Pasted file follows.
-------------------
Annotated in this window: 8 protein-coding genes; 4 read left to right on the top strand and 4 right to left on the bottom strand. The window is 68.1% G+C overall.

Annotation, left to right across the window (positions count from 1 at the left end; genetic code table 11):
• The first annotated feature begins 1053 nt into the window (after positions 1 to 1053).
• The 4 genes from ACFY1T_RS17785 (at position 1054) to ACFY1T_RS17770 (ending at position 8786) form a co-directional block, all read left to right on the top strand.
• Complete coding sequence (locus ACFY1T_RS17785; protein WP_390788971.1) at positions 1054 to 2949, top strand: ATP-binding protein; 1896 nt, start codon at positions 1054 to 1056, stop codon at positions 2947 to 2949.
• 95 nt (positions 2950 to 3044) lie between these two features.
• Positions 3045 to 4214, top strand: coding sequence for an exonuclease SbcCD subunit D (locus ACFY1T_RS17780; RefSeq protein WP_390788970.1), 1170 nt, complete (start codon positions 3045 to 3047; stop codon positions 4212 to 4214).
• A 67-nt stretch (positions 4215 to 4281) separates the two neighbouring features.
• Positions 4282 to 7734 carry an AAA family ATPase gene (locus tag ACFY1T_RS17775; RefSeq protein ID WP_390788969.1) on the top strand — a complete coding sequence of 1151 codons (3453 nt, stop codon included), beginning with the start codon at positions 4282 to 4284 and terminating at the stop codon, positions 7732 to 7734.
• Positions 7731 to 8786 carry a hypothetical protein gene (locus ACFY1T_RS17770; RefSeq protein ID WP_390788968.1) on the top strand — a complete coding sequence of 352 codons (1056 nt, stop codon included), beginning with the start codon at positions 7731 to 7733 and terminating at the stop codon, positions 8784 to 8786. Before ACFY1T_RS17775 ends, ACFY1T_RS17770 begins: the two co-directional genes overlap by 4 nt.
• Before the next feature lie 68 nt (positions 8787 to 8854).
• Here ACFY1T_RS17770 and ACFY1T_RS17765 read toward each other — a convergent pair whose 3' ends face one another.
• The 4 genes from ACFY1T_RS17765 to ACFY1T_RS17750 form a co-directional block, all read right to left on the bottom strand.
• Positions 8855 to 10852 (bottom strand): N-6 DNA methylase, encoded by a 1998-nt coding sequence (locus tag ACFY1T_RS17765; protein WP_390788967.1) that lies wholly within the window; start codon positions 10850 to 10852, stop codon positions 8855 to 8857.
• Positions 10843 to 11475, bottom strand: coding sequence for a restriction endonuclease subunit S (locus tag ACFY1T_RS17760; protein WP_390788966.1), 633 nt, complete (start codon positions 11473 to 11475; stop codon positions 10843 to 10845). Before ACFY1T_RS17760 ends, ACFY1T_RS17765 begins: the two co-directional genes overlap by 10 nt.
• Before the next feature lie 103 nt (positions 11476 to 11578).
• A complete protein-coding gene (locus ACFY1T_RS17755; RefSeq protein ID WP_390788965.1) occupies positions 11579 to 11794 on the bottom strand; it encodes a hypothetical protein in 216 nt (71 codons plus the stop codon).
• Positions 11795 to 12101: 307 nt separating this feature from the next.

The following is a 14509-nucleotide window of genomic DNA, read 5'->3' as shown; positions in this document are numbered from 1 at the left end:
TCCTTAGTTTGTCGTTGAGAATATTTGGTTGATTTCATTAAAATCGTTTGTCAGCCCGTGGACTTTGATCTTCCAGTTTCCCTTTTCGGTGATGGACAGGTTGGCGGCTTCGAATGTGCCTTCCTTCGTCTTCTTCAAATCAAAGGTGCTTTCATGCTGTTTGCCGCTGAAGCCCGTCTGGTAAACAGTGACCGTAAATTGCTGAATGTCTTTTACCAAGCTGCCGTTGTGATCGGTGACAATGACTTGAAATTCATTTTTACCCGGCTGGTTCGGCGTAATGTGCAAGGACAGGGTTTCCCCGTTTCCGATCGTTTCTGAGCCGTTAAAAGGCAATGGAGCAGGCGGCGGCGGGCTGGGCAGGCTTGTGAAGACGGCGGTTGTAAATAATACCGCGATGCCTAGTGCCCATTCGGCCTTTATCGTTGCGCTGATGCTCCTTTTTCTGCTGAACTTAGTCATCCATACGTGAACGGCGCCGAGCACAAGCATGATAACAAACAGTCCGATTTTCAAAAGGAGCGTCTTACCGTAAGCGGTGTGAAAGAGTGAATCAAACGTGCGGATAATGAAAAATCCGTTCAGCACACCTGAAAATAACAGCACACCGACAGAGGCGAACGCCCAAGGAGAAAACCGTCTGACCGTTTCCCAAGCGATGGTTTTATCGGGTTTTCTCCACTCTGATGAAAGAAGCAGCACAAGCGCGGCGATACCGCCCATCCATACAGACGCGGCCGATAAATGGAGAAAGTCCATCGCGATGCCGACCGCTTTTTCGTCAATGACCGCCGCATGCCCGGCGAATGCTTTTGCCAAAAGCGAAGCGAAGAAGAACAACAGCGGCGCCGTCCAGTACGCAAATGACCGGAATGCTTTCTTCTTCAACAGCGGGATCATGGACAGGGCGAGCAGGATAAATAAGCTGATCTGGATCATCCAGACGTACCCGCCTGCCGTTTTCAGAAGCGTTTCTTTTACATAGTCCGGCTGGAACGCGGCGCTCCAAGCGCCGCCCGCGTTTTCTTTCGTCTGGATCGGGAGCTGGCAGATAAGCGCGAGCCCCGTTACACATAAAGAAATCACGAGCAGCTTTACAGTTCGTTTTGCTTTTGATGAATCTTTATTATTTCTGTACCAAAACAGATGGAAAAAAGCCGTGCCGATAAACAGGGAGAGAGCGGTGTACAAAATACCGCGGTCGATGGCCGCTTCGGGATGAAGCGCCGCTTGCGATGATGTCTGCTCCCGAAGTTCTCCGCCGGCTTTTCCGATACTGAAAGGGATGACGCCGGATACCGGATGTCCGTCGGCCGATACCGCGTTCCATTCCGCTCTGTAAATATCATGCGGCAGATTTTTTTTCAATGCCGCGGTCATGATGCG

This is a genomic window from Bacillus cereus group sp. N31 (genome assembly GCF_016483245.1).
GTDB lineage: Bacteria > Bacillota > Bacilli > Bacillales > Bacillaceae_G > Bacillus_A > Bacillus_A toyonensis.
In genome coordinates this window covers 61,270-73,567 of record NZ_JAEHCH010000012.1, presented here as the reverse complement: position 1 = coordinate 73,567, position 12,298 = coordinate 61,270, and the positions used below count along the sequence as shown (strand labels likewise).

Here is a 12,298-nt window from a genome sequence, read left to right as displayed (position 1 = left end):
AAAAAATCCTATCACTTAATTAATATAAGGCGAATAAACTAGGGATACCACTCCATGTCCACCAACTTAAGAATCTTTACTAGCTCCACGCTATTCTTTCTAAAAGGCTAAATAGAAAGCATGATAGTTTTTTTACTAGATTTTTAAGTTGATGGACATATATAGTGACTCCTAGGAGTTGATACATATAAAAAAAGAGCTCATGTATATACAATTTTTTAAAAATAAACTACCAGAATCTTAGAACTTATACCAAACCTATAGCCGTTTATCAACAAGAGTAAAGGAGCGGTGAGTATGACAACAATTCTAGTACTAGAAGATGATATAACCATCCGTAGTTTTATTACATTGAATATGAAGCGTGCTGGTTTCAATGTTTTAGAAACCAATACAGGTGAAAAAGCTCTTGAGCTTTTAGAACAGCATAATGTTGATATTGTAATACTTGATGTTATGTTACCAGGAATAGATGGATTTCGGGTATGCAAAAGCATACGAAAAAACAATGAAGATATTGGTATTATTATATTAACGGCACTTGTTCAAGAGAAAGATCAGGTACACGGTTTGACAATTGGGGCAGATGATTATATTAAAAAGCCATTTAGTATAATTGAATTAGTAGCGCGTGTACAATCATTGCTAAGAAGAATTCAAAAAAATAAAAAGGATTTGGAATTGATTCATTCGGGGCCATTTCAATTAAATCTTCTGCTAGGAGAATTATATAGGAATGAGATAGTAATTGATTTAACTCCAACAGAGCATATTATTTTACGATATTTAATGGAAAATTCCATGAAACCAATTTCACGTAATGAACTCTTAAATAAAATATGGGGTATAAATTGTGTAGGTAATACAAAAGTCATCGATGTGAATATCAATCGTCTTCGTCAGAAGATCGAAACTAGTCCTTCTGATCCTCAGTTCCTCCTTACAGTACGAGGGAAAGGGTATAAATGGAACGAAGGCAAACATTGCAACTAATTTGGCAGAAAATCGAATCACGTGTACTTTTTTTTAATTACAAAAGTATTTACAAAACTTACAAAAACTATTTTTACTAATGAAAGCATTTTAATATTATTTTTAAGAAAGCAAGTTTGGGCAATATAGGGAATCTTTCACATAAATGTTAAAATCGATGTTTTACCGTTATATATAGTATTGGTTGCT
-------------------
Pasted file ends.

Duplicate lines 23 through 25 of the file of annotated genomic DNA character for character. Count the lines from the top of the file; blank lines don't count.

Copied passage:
In genome coordinates this window covers 61,270-73,567 of record NZ_JAEHCH010000012.1, presented here as the reverse complement: position 1 = coordinate 73,567, position 12,298 = coordinate 61,270, and the positions used below count along the sequence as shown (strand labels likewise).

Here is a 12,298-nt window from a genome sequence, read left to right as displayed (position 1 = left end):
AAAAAATCCTATCACTTAATTAATATAAGGCGAATAAACTAGGGATACCACTCCATGTCCACCAACTTAAGAATCTTTACTAGCTCCACGCTATTCTTTCTAAAAGGCTAAATAGAAAGCATGATAGTTTTTTTACTAGATTTTTAAGTTGATGGACATATATAGTGACTCCTAGGAGTTGATACATATAAAAAAAGAGCTCATGTATATACAATTTTTTAAAAATAAACTACCAGAATCTTAGAACTTATACCAAACCTATAGCCGTTTATCAACAAGAGTAAAGGAGCGGTGAGTATGACAACAATTCTAGTACTAGAAGATGATATAACCATCCGTAGTTTTATTACATTGAATATGAAGCGTGCTGGTTTCAATGTTTTAGAAACCAATACAGGTGAAAAAGCTCTTGAGCTTTTAGAACAGCATAATGTTGATATTGTAATACTTGATGTTATGTTACCAGGAATAGATGGATTTCGGGTATGCAAAAGCATACGAAAAAACAATGAAGATATTGGTATTATTATATTAACGGCACTTGTTCAAGAGAAAGATCAGGTACACGGTTTGACAATTGGGGCAGATGATTATATTAAAAAGCCATTTAGTATAATTGAATTAGTAGCGCGTGTACAATCATTGCTAAGAAGAATTCAAAAAAATAAAAAGGATTTGGAATTGATTCATTCGGGGCCATTTCAATTAAATCTTCTGCTAGGAGAATTATATAGGAATGAGATAGTAATTGATTTAACTCCAACAGAGCATATTATTTTACGATATTTAATGGAAAATTCCATGAAACCAATTTCACGTAATGAACTCTTAAATAAAATATGGGGTATAAATTGTGTAGGTAATACAAAAGTCATCGATGTGAATATCAATCGTCTTCGTCAGAAGATCGAAACTAGTCCTTCTGATCCTCAGTTCCTCCTTACAGTACGAGGGAAAGGGTATAAATGGAACGAAGGCAAACATTGCAACTAATTTGGCAGAAAATCGAATCACGTGTACTTTTTTTTAATTACAAAAGTATTTACAAAACTTACAAAAACTATTTTTACTAATGAAAGCATTTTAATATTATTTTTAAGAAAGCAAGTTTGGGCAATATAGGGAATCTTTCACATAAATGTTAAAATCGATGTTTTACCGTTATATATAGTATTGGTTGCT